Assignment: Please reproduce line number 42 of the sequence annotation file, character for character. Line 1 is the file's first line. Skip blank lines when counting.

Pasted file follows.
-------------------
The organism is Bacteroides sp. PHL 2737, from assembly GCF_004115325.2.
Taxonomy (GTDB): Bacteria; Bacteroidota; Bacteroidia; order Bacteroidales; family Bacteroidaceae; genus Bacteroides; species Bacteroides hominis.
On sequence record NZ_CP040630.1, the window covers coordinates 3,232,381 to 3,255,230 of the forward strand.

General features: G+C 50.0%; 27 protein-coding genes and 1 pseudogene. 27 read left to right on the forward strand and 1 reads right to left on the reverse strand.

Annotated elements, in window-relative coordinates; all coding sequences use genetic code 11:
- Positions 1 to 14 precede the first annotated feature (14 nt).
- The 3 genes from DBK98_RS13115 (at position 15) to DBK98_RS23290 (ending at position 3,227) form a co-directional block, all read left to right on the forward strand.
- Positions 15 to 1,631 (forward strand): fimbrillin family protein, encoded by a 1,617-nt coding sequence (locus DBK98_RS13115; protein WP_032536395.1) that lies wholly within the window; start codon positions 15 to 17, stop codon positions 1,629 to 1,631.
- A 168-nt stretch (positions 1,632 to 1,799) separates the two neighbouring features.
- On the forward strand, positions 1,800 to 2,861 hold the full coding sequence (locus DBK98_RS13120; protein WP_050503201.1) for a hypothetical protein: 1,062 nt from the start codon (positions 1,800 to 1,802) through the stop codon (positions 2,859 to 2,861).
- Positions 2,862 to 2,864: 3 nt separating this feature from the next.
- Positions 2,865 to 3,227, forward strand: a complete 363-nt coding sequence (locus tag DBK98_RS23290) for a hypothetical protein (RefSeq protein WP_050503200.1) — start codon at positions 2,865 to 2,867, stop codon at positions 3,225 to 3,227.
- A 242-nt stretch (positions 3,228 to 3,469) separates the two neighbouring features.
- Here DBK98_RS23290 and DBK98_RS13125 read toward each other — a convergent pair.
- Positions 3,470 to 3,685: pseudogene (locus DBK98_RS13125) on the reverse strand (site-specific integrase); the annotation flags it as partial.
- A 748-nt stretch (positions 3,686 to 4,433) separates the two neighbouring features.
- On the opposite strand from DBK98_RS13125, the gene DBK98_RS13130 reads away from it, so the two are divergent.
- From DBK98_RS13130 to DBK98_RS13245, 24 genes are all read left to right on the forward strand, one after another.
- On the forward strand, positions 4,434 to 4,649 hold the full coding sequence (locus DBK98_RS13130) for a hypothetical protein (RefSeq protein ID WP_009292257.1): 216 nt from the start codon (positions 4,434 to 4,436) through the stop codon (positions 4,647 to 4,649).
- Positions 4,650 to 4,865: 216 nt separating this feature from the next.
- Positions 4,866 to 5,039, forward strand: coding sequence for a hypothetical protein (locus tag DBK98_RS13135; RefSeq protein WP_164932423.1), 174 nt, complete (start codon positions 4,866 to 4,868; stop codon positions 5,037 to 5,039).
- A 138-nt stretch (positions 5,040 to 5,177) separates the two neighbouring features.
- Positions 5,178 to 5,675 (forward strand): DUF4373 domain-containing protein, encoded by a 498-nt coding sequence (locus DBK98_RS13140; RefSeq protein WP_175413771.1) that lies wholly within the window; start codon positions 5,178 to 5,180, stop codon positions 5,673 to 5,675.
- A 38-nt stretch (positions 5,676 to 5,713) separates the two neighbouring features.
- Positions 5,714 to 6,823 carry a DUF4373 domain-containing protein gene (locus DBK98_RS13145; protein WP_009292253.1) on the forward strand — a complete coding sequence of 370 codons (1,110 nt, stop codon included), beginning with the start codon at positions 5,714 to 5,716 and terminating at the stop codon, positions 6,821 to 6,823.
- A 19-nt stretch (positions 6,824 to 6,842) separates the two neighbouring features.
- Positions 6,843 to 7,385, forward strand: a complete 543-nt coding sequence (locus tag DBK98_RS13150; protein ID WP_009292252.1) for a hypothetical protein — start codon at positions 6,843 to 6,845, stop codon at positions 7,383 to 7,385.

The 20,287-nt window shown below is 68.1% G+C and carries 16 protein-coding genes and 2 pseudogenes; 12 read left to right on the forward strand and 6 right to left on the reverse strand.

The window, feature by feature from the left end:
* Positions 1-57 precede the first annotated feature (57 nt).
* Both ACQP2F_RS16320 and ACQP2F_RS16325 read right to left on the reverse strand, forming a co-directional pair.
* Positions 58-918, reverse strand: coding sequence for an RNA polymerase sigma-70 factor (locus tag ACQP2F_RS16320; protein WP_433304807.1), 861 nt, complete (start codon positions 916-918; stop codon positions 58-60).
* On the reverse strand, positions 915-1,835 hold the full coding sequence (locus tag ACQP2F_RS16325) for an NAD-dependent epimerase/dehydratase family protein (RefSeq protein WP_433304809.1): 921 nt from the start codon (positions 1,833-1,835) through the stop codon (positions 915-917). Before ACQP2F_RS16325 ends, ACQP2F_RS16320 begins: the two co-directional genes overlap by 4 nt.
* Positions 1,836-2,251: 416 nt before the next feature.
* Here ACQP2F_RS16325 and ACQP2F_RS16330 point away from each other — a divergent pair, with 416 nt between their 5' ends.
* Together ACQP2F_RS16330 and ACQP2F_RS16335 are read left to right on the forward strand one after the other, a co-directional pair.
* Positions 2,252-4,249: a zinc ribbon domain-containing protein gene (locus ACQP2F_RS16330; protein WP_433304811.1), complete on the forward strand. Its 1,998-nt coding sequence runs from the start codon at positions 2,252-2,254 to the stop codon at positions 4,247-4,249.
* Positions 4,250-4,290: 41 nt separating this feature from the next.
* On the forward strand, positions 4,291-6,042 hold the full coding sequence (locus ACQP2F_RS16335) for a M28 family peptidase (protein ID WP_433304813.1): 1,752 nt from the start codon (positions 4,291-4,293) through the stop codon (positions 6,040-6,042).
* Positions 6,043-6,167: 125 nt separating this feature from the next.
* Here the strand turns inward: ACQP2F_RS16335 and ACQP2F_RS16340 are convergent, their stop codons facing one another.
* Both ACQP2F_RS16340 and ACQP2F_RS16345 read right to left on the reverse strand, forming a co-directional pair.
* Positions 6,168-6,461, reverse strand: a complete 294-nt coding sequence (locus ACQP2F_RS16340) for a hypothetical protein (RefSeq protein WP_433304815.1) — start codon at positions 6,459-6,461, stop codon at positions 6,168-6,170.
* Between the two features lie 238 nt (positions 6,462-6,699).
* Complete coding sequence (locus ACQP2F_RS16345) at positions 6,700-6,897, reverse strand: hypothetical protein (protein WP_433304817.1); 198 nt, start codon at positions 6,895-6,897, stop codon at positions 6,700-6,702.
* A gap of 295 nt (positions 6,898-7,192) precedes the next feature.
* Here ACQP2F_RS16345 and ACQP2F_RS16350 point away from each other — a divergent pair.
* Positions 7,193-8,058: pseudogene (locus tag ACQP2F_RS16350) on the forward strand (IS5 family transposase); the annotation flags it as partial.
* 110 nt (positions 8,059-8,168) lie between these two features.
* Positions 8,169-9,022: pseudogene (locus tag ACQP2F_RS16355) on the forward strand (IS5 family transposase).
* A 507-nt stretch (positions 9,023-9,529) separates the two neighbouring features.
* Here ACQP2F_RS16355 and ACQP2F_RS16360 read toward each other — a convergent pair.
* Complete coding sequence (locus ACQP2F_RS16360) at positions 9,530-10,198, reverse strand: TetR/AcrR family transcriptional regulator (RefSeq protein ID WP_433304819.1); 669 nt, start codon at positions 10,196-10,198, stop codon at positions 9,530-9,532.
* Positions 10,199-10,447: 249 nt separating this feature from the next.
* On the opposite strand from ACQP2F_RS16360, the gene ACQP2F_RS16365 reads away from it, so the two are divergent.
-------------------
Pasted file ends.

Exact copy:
* Both ACQP2F_RS16340 and ACQP2F_RS16345 read right to left on the reverse strand, forming a co-directional pair.